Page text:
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Increase in medical school places welcomed

DATE: Tuesday, 30 September 2008

SUBJECT: Increase in medical school places welcomed, but retention still an issue, says Students' Association

The recommendation to increase the intake of medical school entrants by 100 places over the next 4 years, which appeared in the Medical Training Board's discussion papers released this afternoon, has been welcomed by the New Zealand Medical Students' Association (NZMSA). " It has become evident in recent years that New Zealand cannot continue to rely on foreign trained doctors to man our health system, and that we must make a commitment to train more of our own doctors" Anna Dare, NZMSA President said.

"Increasing the number of students taken into New Zealand's medical schools represents a long overdue step towards achieving self sufficiency in our medical workforce."

In the last 25 years there have been only two small increases in medical school numbers - one in 2003 and again in 2008, despite a growing population and a vast increase in the burden of chronic diseases such as diabetes and obesity.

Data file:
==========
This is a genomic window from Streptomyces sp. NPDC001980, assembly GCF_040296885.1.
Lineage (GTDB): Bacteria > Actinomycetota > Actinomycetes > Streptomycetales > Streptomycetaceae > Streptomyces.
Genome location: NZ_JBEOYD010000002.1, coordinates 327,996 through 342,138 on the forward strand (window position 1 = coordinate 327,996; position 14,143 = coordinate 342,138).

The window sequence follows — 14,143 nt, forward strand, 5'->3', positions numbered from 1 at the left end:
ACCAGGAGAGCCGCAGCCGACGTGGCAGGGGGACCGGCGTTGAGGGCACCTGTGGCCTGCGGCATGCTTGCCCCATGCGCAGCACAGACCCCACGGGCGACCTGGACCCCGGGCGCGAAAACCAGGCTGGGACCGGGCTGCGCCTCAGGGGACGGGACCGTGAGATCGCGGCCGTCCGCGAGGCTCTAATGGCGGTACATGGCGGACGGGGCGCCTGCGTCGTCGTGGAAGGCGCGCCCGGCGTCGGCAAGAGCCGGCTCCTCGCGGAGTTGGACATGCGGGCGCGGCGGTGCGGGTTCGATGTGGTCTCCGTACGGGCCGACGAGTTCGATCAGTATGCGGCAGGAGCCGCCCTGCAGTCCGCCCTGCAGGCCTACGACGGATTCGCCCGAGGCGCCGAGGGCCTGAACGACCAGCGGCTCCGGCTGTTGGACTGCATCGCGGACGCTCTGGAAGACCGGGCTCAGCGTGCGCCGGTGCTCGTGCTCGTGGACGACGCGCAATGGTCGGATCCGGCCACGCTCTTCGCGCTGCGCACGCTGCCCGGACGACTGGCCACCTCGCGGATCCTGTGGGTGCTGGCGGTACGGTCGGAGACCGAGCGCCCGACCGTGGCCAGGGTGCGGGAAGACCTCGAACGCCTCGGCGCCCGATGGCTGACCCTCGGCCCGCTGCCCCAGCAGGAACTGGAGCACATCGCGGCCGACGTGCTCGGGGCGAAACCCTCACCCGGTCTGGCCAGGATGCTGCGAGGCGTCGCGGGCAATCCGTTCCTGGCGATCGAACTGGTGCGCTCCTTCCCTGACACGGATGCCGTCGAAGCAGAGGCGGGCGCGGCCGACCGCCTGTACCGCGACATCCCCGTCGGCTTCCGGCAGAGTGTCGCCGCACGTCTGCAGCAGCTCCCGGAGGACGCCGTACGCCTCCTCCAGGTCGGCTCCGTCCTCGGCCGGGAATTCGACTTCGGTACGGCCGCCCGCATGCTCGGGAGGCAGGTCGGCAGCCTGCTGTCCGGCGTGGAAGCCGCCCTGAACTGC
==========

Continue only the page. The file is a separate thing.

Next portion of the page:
Ms Dare cautioned however that New Zealand's problems with retention of it's medical graduates must also be addressed if the increase in medical numbers was to have any effect on solving workforce shortages. "Currently we lose 30% of our doctors overseas within the first 3 years of graduation" Ms Dare said. "Without simultaneously addressing our poor retention rates, we may simply end up training an additional 100 medical students for Australia"

Alongside incentives to keep doctors in New Zealand, such as debt relief, Ms Dare believes high quality training and a system which values and respects those working within it was important. "Promoting a health workforce climate that ensures our newest graduates see New Zealand as a viable place to work and train is paramount, especially as we look to further increase the number of students we train."

The Medical Training Board discussion documents also included recommendations for training and the need for broad oversight and ongoing medical workforce planning.

ENDS


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